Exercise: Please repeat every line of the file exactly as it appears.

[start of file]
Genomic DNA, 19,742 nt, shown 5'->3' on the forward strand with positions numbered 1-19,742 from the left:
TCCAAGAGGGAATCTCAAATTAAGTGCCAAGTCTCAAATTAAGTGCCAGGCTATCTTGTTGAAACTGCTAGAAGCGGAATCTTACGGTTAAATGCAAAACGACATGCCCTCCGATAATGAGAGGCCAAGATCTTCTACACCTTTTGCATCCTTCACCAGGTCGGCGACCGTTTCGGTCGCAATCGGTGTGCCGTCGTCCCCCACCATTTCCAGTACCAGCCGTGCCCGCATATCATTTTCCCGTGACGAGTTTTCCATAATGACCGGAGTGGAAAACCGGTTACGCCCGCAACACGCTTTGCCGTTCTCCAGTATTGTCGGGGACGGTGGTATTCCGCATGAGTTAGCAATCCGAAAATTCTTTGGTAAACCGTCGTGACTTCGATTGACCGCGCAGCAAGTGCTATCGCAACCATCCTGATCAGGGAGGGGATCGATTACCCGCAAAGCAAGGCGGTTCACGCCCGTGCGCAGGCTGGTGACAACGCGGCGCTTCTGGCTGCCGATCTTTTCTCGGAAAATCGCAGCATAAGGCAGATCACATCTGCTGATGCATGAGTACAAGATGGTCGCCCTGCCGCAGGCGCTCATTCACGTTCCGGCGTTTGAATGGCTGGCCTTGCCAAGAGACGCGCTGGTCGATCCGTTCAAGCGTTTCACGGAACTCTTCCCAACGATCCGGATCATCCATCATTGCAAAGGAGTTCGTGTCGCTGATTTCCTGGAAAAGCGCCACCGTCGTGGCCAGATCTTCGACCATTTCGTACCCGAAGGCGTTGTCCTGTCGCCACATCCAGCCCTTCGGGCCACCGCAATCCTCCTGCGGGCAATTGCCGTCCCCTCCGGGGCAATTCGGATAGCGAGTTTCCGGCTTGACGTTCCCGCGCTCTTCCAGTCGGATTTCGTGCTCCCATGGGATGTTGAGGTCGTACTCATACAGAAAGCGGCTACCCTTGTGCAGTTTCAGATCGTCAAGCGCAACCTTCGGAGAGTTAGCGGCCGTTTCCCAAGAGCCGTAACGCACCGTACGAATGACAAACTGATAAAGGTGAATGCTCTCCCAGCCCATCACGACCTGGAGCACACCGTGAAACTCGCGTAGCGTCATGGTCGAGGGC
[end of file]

Genomic DNA, 19,742 nt, shown 5'->3' on the forward strand with positions numbered 1-19,742 from the left:
TCCAAGAGGGAATCTCAAATTAAGTGCCAAGTCTCAAATTAAGTGCCAGGCTATCTTGTTGAAACTGCTAGAAGCGGAATCTTACGGTTAAATGCAAAACGACATGCCCTCCGATAATGAGAGGCCAAGATCTTCTACACCTTTTGCATCCTTCACCAGGTCGGCGACCGTTTCGGTCGCAATCGGTGTGCCGTCGTCCCCCACCATTTCCAGTACCAGCCGTGCCCGCATATCATTTTCCCGTGACGAGTTTTCCATAATGACCGGAGTGGAAAACCGGTTACGCCCGCAACACGCTTTGCCGTTCTCCAGTATTGTCGGGGACGGTGGTATTCCGCATGAGTTAGCAATCCGAAAATTCTTTGGTAAACCGTCGTGACTTCGATTGACCGCGCAGCAAGTGCTATCGCAACCATCCTGATCAGGGAGGGGATCGATTACCCGCAAAGCAAGGCGGTTCACGCCCGTGCGCAGGCTGGTGACAACGCGGCGCTTCTGGCTGCCGATCTTTTCTCGGAAAATCGCAGCATAAGGCAGATCACATCTGCTGATGCATGAGTACAAGATGGTCGCCCTGCCGCAGGCGCTCATTCACGTTCCGGCGTTTGAATGGCTGGCCTTGCCAAGAGACGCGCTGGTCGATCCGTTCAAGCGTTTCACGGAACTCTTCCCAACGATCCGGATCATCCATCATTGCAAAGGAGTTCGTGTCGCTGATTTCCTGGAAAAGCGCCACCGTCGTGGCCAGATCTTCGACCATTTCGTACCCGAAGGCGTTGTCCTGTCGCCACATCCAGCCCTTCGGGCCACCGCAATCCTCCTGCGGGCAATTGCCGTCCCCTCCGGGGCAATTCGGATAGCGAGTTTCCGGCTTGACGTTCCCGCGCTCTTCCAGTCGGATTTCGTGCTCCCATGGGATGTTGAGGTCGTACTCATACAGAAAGCGGCTACCCTTGTGCAGTTTCAGATCGTCAAGCGCAACCTTCGGAGAGTTAGCGGCCGTTTCCCAAGAGCCGTAACGCACCGTACGAATGACAAACTGATAAAGGTGAATGCTCTCCCAGCCCATCACGACCTGGAGCACACCGTGAAACTCGCGTAGCGTCATGGTCGAGGGC